The truth will out!
Now get your cash out of there pronto...
PayPal has finally made good on its pledge to restore Cryptome's account many hours after the firm's head of global communications told Register readers it had already done so. PayPal told operator John Young the account had been suspended because of its stated policy: Cryptome welcomes documents for publication that are …
The truth will out!
Now get your cash out of there pronto...
So in effect PayPal are acting on their behalf of governments, out of their own fear of government rules and laws. I don't trust PayPal but Cryptome has some powerful enemies so I wonder if some of these powerful groups have spoken to PayPal to make it in their best interests to act against Cryptome.
The thing is society and the law is simply setup to punish decent against our ruling elite which is the way they want it. They want to make everyone afraid to speak out, even if that is done via leaking their damaging documents to show what they are doing behind our backs.
After all, Cryptome is in effect speaking out against the actions of both businesses and governments by leaking their damaging documents showing how they work against society in various ways for their own gain. (e.g. Spying documents and underhanded business practices etc..). Therefore Cryptome has some very powerful enemies.
What I also find interesting is how its all done without any legal action being required. We are getting ever more examples of this, where the companies rules, regulations (and wishes) are being used as a substitute for the law. Also as they bypass the law they also bypass the need for courts (or even the need for proof of wrong doing) as the companies make up their own mind as they go along. So you are guilty if they decide you are guilty and then they punish you however they like, to make you life more difficult. Its also interesting how the governments stand by and just watch and do and say nothing against it.
...but seriously, what's with the spurious Microsoft slap? I wasn't aware that they owned PayPal? It just reads like Young shouting at the bins.
A couple of weeks ago cryptome.org was taken off the net by Network Solutions after a DMCA request by Microsoft.
paypal is actually a huge field test by Harvard University to gauge the percentage of stupid people in the population.
15 years ago I told a friend that Capitalism is the new communism - out-sourced.
It truly is.
Government (especially communist and socialist) will rarely be as effective at oppression as can occur in a free market when profits and bonuses are at stake.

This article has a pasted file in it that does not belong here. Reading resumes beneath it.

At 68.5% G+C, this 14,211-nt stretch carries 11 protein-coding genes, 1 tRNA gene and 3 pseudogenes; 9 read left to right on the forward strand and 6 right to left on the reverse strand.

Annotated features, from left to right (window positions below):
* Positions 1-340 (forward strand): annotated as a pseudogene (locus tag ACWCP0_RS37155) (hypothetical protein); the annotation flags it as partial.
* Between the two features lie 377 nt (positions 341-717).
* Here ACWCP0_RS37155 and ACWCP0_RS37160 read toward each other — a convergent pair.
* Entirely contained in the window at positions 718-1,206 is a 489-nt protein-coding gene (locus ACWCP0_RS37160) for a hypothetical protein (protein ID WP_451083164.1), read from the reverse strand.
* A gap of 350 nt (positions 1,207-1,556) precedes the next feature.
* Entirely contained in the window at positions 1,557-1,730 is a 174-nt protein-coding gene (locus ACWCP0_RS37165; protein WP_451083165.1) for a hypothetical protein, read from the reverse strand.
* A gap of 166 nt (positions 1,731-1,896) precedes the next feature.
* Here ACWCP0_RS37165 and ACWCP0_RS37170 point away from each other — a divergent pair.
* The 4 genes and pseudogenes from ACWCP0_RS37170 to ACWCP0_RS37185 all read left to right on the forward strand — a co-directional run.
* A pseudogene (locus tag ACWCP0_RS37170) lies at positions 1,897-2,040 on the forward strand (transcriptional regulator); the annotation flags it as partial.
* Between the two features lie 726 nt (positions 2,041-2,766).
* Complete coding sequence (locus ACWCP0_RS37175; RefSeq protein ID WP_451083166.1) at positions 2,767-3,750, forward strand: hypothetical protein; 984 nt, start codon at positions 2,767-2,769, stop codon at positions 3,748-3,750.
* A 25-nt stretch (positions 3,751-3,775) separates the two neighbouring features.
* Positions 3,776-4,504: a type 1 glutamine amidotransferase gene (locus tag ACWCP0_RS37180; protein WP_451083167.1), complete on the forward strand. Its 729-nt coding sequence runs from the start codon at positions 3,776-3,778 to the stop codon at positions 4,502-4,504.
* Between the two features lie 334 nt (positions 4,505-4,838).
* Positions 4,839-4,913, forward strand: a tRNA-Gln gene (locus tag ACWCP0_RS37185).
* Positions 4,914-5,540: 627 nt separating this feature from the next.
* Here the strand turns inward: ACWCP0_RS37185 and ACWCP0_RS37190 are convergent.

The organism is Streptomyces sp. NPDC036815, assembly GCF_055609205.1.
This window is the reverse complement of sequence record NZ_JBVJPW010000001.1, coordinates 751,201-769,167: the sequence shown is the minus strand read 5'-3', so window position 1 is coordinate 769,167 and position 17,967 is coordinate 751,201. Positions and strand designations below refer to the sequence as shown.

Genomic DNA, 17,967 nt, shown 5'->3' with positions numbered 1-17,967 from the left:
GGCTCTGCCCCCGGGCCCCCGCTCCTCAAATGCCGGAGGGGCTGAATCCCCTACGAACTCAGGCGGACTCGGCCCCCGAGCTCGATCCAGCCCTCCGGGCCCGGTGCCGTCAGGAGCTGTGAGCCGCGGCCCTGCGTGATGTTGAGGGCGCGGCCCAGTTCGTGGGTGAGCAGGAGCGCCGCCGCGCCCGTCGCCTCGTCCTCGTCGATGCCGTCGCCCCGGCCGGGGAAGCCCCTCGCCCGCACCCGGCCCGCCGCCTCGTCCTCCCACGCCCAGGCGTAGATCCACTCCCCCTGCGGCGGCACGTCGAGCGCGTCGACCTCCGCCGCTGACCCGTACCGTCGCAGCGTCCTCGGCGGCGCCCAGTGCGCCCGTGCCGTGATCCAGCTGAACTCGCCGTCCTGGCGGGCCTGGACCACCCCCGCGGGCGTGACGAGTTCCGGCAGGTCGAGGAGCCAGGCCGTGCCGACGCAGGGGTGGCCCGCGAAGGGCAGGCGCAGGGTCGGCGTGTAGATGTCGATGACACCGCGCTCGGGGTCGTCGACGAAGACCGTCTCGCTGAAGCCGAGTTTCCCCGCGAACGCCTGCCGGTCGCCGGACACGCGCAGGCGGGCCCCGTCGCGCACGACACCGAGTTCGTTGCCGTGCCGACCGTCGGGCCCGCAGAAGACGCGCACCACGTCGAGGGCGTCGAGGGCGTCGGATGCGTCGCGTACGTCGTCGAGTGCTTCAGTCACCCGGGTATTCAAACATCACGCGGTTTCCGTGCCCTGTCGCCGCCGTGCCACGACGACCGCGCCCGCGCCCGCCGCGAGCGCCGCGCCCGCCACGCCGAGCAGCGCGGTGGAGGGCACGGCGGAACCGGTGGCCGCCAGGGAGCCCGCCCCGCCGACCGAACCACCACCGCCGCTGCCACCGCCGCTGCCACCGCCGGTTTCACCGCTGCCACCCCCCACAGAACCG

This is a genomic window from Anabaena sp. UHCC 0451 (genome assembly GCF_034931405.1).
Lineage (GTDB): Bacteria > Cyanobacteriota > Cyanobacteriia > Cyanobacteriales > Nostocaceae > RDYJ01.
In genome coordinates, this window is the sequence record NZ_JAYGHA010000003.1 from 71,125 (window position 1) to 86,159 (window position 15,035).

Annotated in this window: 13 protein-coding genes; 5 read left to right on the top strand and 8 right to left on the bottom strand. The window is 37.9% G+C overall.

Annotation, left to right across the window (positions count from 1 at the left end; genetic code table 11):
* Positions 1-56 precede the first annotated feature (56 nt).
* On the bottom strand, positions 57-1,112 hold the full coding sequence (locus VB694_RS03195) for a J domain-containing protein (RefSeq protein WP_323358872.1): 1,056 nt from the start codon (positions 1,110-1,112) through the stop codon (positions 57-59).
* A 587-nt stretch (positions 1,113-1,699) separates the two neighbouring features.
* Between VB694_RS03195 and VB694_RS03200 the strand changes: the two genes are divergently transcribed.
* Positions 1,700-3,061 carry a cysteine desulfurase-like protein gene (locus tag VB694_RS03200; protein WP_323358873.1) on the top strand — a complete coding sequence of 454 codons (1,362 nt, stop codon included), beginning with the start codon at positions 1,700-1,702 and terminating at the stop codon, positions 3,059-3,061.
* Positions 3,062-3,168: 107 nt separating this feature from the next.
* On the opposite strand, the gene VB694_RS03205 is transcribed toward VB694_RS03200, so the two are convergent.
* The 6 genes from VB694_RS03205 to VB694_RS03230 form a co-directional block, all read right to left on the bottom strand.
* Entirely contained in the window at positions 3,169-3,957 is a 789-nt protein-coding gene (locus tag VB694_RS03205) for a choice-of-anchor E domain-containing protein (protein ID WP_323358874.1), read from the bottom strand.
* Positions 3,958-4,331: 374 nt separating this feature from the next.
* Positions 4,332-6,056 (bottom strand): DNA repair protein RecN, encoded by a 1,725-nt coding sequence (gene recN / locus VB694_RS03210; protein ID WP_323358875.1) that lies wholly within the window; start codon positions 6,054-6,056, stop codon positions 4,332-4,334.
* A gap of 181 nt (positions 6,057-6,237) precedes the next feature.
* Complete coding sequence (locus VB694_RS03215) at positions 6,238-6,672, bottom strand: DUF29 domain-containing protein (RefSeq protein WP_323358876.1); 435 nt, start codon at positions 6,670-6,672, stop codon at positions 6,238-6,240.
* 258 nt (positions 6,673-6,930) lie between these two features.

I note that commercial oppression doesn't violate the US constitution either, which is convenient - for the US must remain the model of freedom
Governments and multinationals around the world are desperately trying to muzzle the Internet. There is nothing more frightening to these organisations than a well informed public.
I'm not 100% sure whether PayPal is or isn't classified as a bank, but I believe it is so in the EU but not in the US.
If indeed PayPal does have a banking license, then I don't think any bank can really do very much with your account, least of all deny you access to your money. I assume they could cease to do business with you, but only after refunding your entire monies back. PayPal failed to do this, and I believe you'll find that they are simply not allowed to freeze assets without a court order authorising them to do so.
PayPal aren't a bank; it's just a service where you can pay real money to modify some numbers on a website and, at a future date, you *MAY* be allowed to turn those imaginary numbers back into real money, but there's no guarantee of that (nor regulation) whatsoever.
There are lot of four-letter words you could call PayPal but "bank" isn't one of them.
PayPal is NOT a bank, at least not in the US. They walk like a bank, talk like a bank, and act like a bank in many ways. But, they have gone to great lengths to make sure that, legally, they are NOT a bank. That's how they can pull crap like this. They aren't subject to the same regulations and supervision that banks are.
They want you to think they're a bank, and to use them to store your money like a bank. But, PayPal puts your money into their (real) bank account and they get the interest from it. They charge you a fee every time money moves to your account from someone else's.